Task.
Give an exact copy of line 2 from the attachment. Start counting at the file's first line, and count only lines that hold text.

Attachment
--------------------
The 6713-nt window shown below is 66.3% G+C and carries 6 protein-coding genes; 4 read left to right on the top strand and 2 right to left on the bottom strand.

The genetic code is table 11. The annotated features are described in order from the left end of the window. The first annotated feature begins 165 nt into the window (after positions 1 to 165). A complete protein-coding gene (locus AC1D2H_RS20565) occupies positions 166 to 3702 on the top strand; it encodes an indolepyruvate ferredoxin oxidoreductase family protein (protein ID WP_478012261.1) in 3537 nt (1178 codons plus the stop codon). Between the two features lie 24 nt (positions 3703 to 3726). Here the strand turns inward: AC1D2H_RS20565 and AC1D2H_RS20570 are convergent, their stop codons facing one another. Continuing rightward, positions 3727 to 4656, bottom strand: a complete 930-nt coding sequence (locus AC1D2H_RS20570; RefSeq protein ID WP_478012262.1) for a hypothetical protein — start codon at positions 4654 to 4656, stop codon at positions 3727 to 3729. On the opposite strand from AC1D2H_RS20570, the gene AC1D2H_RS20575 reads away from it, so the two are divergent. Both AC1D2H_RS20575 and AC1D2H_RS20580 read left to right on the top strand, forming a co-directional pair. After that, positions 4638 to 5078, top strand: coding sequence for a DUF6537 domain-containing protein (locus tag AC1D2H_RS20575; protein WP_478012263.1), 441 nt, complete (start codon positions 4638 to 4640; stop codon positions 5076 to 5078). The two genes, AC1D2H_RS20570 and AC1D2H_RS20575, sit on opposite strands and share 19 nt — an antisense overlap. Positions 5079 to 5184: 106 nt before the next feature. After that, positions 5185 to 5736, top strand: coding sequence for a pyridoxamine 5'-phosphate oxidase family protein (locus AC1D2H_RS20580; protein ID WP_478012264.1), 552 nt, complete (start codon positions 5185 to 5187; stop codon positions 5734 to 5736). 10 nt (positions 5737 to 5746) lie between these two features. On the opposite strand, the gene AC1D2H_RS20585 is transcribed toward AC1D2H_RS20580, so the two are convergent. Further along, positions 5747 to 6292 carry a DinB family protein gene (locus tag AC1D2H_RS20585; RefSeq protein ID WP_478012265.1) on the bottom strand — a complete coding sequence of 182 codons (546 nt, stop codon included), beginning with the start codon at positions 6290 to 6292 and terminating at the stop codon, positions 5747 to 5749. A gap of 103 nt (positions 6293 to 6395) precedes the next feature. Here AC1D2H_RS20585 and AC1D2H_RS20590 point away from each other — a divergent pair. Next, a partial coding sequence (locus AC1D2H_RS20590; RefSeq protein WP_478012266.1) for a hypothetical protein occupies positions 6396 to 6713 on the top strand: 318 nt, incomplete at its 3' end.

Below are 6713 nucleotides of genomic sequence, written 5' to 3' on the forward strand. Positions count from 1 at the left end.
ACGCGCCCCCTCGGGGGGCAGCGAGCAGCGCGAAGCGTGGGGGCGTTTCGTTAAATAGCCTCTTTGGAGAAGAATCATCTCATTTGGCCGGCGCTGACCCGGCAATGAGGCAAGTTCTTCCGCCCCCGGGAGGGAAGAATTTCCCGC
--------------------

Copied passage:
The genetic code is table 11. The annotated features are described in order from the left end of the window. The first annotated feature begins 165 nt into the window (after positions 1 to 165). A complete protein-coding gene (locus AC1D2H_RS20565) occupies positions 166 to 3702 on the top strand; it encodes an indolepyruvate ferredoxin oxidoreductase family protein (protein ID WP_478012261.1) in 3537 nt (1178 codons plus the stop codon). Between the two features lie 24 nt (positions 3703 to 3726). Here the strand turns inward: AC1D2H_RS20565 and AC1D2H_RS20570 are convergent, their stop codons facing one another. Continuing rightward, positions 3727 to 4656, bottom strand: a complete 930-nt coding sequence (locus AC1D2H_RS20570; RefSeq protein ID WP_478012262.1) for a hypothetical protein — start codon at positions 4654 to 4656, stop codon at positions 3727 to 3729. On the opposite strand from AC1D2H_RS20570, the gene AC1D2H_RS20575 reads away from it, so the two are divergent. Both AC1D2H_RS20575 and AC1D2H_RS20580 read left to right on the top strand, forming a co-directional pair. After that, positions 4638 to 5078, top strand: coding sequence for a DUF6537 domain-containing protein (locus tag AC1D2H_RS20575; protein WP_478012263.1), 441 nt, complete (start codon positions 4638 to 4640; stop codon positions 5076 to 5078). The two genes, AC1D2H_RS20570 and AC1D2H_RS20575, sit on opposite strands and share 19 nt — an antisense overlap. Positions 5079 to 5184: 106 nt before the next feature. After that, positions 5185 to 5736, top strand: coding sequence for a pyridoxamine 5'-phosphate oxidase family protein (locus AC1D2H_RS20580; protein ID WP_478012264.1), 552 nt, complete (start codon positions 5185 to 5187; stop codon positions 5734 to 5736). 10 nt (positions 5737 to 5746) lie between these two features. On the opposite strand, the gene AC1D2H_RS20585 is transcribed toward AC1D2H_RS20580, so the two are convergent. Further along, positions 5747 to 6292 carry a DinB family protein gene (locus tag AC1D2H_RS20585; RefSeq protein ID WP_478012265.1) on the bottom strand — a complete coding sequence of 182 codons (546 nt, stop codon included), beginning with the start codon at positions 6290 to 6292 and terminating at the stop codon, positions 5747 to 5749. A gap of 103 nt (positions 6293 to 6395) precedes the next feature. Here AC1D2H_RS20585 and AC1D2H_RS20590 point away from each other — a divergent pair. Next, a partial coding sequence (locus AC1D2H_RS20590; RefSeq protein WP_478012266.1) for a hypothetical protein occupies positions 6396 to 6713 on the top strand: 318 nt, incomplete at its 3' end.